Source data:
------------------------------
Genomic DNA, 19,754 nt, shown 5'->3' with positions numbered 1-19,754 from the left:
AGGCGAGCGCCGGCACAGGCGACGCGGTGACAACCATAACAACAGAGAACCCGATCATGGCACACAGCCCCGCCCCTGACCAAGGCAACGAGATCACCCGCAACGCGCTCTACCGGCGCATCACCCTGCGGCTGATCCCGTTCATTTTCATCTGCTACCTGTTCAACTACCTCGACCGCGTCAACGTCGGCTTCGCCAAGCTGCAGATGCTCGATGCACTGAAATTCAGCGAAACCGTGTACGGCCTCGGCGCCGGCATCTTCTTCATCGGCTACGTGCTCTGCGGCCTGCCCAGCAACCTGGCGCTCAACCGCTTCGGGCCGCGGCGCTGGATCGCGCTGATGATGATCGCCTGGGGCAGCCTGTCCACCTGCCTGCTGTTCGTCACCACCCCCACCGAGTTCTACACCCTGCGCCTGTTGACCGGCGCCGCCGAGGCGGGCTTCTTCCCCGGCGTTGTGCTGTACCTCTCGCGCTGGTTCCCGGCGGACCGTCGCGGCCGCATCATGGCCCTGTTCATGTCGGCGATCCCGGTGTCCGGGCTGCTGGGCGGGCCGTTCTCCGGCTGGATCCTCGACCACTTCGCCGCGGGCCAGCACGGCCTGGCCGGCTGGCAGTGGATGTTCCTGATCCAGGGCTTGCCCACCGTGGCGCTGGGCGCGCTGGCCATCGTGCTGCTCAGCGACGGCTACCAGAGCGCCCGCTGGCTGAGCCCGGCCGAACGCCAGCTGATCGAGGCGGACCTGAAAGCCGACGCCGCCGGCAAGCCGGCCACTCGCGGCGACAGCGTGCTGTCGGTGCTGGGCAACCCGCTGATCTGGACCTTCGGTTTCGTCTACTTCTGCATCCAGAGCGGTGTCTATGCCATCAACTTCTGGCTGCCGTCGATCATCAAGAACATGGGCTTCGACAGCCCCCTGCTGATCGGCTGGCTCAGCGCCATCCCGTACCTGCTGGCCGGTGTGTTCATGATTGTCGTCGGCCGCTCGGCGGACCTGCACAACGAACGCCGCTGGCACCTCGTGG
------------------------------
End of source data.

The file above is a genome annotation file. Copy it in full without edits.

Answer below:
Genomic DNA, 19,754 nt, shown 5'->3' with positions numbered 1-19,754 from the left:
AGGCGAGCGCCGGCACAGGCGACGCGGTGACAACCATAACAACAGAGAACCCGATCATGGCACACAGCCCCGCCCCTGACCAAGGCAACGAGATCACCCGCAACGCGCTCTACCGGCGCATCACCCTGCGGCTGATCCCGTTCATTTTCATCTGCTACCTGTTCAACTACCTCGACCGCGTCAACGTCGGCTTCGCCAAGCTGCAGATGCTCGATGCACTGAAATTCAGCGAAACCGTGTACGGCCTCGGCGCCGGCATCTTCTTCATCGGCTACGTGCTCTGCGGCCTGCCCAGCAACCTGGCGCTCAACCGCTTCGGGCCGCGGCGCTGGATCGCGCTGATGATGATCGCCTGGGGCAGCCTGTCCACCTGCCTGCTGTTCGTCACCACCCCCACCGAGTTCTACACCCTGCGCCTGTTGACCGGCGCCGCCGAGGCGGGCTTCTTCCCCGGCGTTGTGCTGTACCTCTCGCGCTGGTTCCCGGCGGACCGTCGCGGCCGCATCATGGCCCTGTTCATGTCGGCGATCCCGGTGTCCGGGCTGCTGGGCGGGCCGTTCTCCGGCTGGATCCTCGACCACTTCGCCGCGGGCCAGCACGGCCTGGCCGGCTGGCAGTGGATGTTCCTGATCCAGGGCTTGCCCACCGTGGCGCTGGGCGCGCTGGCCATCGTGCTGCTCAGCGACGGCTACCAGAGCGCCCGCTGGCTGAGCCCGGCCGAACGCCAGCTGATCGAGGCGGACCTGAAAGCCGACGCCGCCGGCAAGCCGGCCACTCGCGGCGACAGCGTGCTGTCGGTGCTGGGCAACCCGCTGATCTGGACCTTCGGTTTCGTCTACTTCTGCATCCAGAGCGGTGTCTATGCCATCAACTTCTGGCTGCCGTCGATCATCAAGAACATGGGCTTCGACAGCCCCCTGCTGATCGGCTGGCTCAGCGCCATCCCGTACCTGCTGGCCGGTGTGTTCATGATTGTCGTCGGCCGCTCGGCGGACCTGCACAACGAACGCCGCTGGCACCTCGTGG